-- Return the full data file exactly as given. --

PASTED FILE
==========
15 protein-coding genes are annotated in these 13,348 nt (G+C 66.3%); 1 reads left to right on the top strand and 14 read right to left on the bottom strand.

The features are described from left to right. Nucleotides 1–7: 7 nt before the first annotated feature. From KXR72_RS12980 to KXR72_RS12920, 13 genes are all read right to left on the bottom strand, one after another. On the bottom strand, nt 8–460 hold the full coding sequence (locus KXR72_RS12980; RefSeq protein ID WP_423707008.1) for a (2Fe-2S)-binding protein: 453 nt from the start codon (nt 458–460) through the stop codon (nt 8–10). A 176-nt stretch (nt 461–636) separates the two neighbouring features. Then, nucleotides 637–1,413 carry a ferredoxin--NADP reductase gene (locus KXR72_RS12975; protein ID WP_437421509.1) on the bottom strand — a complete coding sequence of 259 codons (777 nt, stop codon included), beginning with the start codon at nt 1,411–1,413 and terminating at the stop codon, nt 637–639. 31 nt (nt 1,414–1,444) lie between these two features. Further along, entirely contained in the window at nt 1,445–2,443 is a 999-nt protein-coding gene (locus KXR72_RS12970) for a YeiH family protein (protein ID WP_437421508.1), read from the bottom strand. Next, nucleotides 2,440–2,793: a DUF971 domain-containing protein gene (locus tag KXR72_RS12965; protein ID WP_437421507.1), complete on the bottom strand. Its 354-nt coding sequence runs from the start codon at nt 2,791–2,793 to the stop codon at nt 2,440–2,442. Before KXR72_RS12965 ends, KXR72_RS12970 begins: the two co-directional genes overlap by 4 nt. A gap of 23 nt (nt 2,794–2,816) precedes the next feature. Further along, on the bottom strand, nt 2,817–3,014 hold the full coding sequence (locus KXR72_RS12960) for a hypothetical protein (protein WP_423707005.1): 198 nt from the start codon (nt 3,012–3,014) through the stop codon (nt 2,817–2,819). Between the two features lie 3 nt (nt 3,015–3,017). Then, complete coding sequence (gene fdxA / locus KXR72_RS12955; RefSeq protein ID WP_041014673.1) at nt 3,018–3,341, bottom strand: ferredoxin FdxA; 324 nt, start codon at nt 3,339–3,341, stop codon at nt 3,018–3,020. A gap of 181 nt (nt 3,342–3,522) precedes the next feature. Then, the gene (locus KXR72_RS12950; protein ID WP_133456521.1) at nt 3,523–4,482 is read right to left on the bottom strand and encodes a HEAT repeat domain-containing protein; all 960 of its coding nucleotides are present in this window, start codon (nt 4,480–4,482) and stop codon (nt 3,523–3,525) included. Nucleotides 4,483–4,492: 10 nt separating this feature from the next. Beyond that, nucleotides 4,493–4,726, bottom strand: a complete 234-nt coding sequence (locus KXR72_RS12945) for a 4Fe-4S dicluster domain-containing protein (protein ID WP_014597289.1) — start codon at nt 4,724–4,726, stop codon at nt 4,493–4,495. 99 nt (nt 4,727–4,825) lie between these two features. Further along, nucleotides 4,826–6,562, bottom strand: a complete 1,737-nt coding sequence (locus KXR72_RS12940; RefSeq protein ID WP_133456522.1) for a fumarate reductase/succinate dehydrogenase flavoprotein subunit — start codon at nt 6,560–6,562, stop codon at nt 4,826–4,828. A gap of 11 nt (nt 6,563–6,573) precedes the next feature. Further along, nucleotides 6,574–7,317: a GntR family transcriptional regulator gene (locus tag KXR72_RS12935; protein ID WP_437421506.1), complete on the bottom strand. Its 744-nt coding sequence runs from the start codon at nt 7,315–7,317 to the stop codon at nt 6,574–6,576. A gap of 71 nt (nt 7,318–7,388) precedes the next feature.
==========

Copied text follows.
15 protein-coding genes are annotated in these 13,348 nt (G+C 66.3%); 1 reads left to right on the top strand and 14 read right to left on the bottom strand.

The features are described from left to right. Nucleotides 1–7: 7 nt before the first annotated feature. From KXR72_RS12980 to KXR72_RS12920, 13 genes are all read right to left on the bottom strand, one after another. On the bottom strand, nt 8–460 hold the full coding sequence (locus KXR72_RS12980; RefSeq protein ID WP_423707008.1) for a (2Fe-2S)-binding protein: 453 nt from the start codon (nt 458–460) through the stop codon (nt 8–10). A 176-nt stretch (nt 461–636) separates the two neighbouring features. Then, nucleotides 637–1,413 carry a ferredoxin--NADP reductase gene (locus KXR72_RS12975; protein ID WP_437421509.1) on the bottom strand — a complete coding sequence of 259 codons (777 nt, stop codon included), beginning with the start codon at nt 1,411–1,413 and terminating at the stop codon, nt 637–639. 31 nt (nt 1,414–1,444) lie between these two features. Further along, entirely contained in the window at nt 1,445–2,443 is a 999-nt protein-coding gene (locus KXR72_RS12970) for a YeiH family protein (protein ID WP_437421508.1), read from the bottom strand. Next, nucleotides 2,440–2,793: a DUF971 domain-containing protein gene (locus tag KXR72_RS12965; protein ID WP_437421507.1), complete on the bottom strand. Its 354-nt coding sequence runs from the start codon at nt 2,791–2,793 to the stop codon at nt 2,440–2,442. Before KXR72_RS12965 ends, KXR72_RS12970 begins: the two co-directional genes overlap by 4 nt. A gap of 23 nt (nt 2,794–2,816) precedes the next feature. Further along, on the bottom strand, nt 2,817–3,014 hold the full coding sequence (locus KXR72_RS12960) for a hypothetical protein (protein WP_423707005.1): 198 nt from the start codon (nt 3,012–3,014) through the stop codon (nt 2,817–2,819). Between the two features lie 3 nt (nt 3,015–3,017). Then, complete coding sequence (gene fdxA / locus KXR72_RS12955; RefSeq protein ID WP_041014673.1) at nt 3,018–3,341, bottom strand: ferredoxin FdxA; 324 nt, start codon at nt 3,339–3,341, stop codon at nt 3,018–3,020. A gap of 181 nt (nt 3,342–3,522) precedes the next feature. Then, the gene (locus KXR72_RS12950; protein ID WP_133456521.1) at nt 3,523–4,482 is read right to left on the bottom strand and encodes a HEAT repeat domain-containing protein; all 960 of its coding nucleotides are present in this window, start codon (nt 4,480–4,482) and stop codon (nt 3,523–3,525) included. Nucleotides 4,483–4,492: 10 nt separating this feature from the next. Beyond that, nucleotides 4,493–4,726, bottom strand: a complete 234-nt coding sequence (locus KXR72_RS12945) for a 4Fe-4S dicluster domain-containing protein (protein ID WP_014597289.1) — start codon at nt 4,724–4,726, stop codon at nt 4,493–4,495. 99 nt (nt 4,727–4,825) lie between these two features. Further along, nucleotides 4,826–6,562, bottom strand: a complete 1,737-nt coding sequence (locus KXR72_RS12940; RefSeq protein ID WP_133456522.1) for a fumarate reductase/succinate dehydrogenase flavoprotein subunit — start codon at nt 6,560–6,562, stop codon at nt 4,826–4,828. A gap of 11 nt (nt 6,563–6,573) precedes the next feature. Further along, nucleotides 6,574–7,317: a GntR family transcriptional regulator gene (locus tag KXR72_RS12935; protein ID WP_437421506.1), complete on the bottom strand. Its 744-nt coding sequence runs from the start codon at nt 7,315–7,317 to the stop codon at nt 6,574–6,576. A gap of 71 nt (nt 7,318–7,388) precedes the next feature.